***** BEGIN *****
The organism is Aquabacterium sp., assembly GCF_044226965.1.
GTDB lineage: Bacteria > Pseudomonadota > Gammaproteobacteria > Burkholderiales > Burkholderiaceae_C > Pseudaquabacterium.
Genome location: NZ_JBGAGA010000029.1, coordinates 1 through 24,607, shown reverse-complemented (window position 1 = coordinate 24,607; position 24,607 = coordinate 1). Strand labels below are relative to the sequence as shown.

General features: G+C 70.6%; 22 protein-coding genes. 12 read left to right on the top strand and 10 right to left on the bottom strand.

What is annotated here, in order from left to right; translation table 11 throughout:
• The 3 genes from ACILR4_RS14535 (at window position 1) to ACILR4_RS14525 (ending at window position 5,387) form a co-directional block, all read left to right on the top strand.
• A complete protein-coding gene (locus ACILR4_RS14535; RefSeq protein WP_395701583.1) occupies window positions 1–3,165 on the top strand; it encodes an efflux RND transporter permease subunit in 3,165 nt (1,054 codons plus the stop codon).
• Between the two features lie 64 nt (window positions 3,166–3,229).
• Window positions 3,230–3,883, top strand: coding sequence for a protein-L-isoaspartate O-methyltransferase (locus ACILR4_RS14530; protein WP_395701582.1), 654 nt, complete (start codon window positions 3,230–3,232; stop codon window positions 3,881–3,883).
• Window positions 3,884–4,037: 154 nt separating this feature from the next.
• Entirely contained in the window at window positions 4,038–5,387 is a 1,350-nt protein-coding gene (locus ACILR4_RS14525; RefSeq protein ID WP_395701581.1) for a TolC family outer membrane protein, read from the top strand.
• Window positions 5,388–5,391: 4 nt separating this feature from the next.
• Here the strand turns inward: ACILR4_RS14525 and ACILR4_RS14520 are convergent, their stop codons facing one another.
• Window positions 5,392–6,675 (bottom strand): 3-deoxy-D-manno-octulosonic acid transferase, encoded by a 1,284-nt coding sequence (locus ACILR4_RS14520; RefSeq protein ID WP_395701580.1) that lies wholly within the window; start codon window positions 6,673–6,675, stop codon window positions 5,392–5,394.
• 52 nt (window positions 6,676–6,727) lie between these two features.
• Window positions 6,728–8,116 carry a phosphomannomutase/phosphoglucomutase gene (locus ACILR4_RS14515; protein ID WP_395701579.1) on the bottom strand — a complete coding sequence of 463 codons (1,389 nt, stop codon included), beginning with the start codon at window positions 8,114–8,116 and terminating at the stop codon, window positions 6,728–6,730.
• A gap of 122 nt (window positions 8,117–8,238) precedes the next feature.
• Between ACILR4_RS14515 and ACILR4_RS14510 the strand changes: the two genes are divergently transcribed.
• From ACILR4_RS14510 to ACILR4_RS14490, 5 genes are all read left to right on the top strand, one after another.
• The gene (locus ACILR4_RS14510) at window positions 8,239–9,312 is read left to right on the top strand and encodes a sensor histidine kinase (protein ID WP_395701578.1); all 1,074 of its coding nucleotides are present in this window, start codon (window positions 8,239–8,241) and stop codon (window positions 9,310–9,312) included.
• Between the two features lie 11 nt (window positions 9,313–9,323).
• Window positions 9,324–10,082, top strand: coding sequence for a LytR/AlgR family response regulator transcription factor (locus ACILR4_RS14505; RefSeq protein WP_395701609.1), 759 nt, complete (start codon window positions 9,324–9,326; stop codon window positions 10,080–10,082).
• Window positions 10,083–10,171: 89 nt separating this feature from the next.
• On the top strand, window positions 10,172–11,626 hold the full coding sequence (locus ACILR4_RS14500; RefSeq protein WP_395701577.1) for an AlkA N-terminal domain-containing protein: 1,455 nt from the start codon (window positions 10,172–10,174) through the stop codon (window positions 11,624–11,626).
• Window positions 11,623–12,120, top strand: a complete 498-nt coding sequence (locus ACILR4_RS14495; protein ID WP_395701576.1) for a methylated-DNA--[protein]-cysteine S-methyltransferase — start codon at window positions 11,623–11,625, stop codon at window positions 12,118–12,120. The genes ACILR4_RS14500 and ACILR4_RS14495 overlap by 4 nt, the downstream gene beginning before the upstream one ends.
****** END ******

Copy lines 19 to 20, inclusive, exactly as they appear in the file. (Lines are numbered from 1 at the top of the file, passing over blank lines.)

• From ACILR4_RS14510 to ACILR4_RS14490, 5 genes are all read left to right on the top strand, one after another.
• The gene (locus ACILR4_RS14510) at window positions 8,239–9,312 is read left to right on the top strand and encodes a sensor histidine kinase (protein ID WP_395701578.1); all 1,074 of its coding nucleotides are present in this window, start codon (window positions 8,239–8,241) and stop codon (window positions 9,310–9,312) included.